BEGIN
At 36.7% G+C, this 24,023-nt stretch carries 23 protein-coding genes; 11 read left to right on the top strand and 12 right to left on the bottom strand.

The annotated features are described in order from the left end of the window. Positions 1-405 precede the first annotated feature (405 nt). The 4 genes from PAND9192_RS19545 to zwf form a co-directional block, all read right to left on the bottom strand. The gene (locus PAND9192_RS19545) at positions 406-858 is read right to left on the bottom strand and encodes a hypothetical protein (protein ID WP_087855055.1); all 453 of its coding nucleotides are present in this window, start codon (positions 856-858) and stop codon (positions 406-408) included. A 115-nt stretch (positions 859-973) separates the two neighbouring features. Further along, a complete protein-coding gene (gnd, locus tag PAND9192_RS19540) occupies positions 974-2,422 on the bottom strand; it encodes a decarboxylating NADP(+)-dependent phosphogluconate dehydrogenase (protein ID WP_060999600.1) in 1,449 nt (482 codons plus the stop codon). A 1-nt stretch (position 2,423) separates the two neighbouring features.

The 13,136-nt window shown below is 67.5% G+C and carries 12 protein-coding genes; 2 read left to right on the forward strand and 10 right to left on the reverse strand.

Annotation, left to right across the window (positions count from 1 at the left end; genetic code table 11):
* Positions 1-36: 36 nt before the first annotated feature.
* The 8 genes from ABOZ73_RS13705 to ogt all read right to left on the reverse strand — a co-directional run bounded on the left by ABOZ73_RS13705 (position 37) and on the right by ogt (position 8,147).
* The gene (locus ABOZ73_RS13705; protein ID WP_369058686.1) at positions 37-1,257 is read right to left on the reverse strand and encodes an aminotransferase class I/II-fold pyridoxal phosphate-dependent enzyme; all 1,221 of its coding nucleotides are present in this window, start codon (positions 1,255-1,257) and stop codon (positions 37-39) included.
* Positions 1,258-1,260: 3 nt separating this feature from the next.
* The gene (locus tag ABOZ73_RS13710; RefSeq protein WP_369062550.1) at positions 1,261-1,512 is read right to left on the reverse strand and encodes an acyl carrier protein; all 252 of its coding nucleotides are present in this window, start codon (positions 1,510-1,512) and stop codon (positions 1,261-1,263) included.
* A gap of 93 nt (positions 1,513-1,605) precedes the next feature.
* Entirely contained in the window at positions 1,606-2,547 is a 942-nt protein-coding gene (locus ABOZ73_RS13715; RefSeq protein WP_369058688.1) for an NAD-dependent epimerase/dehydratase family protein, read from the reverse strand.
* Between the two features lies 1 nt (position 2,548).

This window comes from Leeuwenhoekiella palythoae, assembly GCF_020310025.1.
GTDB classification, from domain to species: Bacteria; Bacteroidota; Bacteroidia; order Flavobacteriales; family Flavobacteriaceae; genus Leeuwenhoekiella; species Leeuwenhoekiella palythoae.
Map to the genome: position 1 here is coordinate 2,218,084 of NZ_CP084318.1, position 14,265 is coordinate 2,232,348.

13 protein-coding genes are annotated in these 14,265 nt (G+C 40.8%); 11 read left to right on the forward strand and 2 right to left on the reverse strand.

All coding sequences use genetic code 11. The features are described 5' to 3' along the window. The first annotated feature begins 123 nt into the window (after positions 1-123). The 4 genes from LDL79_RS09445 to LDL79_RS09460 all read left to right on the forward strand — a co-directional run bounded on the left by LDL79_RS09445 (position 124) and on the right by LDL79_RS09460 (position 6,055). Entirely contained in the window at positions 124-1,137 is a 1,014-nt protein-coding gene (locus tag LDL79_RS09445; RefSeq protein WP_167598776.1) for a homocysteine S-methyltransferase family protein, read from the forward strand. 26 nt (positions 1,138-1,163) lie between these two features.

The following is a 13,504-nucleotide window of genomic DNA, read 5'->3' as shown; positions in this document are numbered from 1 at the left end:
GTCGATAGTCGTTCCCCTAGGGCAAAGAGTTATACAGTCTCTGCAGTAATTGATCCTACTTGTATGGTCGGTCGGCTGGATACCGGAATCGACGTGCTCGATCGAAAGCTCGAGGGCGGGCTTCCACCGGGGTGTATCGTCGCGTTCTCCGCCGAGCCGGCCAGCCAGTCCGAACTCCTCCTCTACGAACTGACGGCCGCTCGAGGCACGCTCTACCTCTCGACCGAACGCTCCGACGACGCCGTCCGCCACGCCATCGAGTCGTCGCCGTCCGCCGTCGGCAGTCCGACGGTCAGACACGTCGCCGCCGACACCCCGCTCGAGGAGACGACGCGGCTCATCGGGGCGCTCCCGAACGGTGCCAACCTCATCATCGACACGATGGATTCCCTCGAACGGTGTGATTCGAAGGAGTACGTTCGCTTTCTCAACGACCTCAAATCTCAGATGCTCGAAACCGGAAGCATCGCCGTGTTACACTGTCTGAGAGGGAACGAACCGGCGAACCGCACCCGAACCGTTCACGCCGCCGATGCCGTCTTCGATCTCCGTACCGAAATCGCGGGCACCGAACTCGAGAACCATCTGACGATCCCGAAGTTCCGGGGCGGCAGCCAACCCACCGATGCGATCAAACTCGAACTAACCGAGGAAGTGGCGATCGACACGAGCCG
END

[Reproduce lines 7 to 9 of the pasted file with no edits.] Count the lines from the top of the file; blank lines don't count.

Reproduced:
* The gene (locus ABOZ73_RS13705; protein ID WP_369058686.1) at positions 37-1,257 is read right to left on the reverse strand and encodes an aminotransferase class I/II-fold pyridoxal phosphate-dependent enzyme; all 1,221 of its coding nucleotides are present in this window, start codon (positions 1,255-1,257) and stop codon (positions 37-39) included.
* Positions 1,258-1,260: 3 nt separating this feature from the next.
* The gene (locus tag ABOZ73_RS13710; RefSeq protein WP_369062550.1) at positions 1,261-1,512 is read right to left on the reverse strand and encodes an acyl carrier protein; all 252 of its coding nucleotides are present in this window, start codon (positions 1,510-1,512) and stop codon (positions 1,261-1,263) included.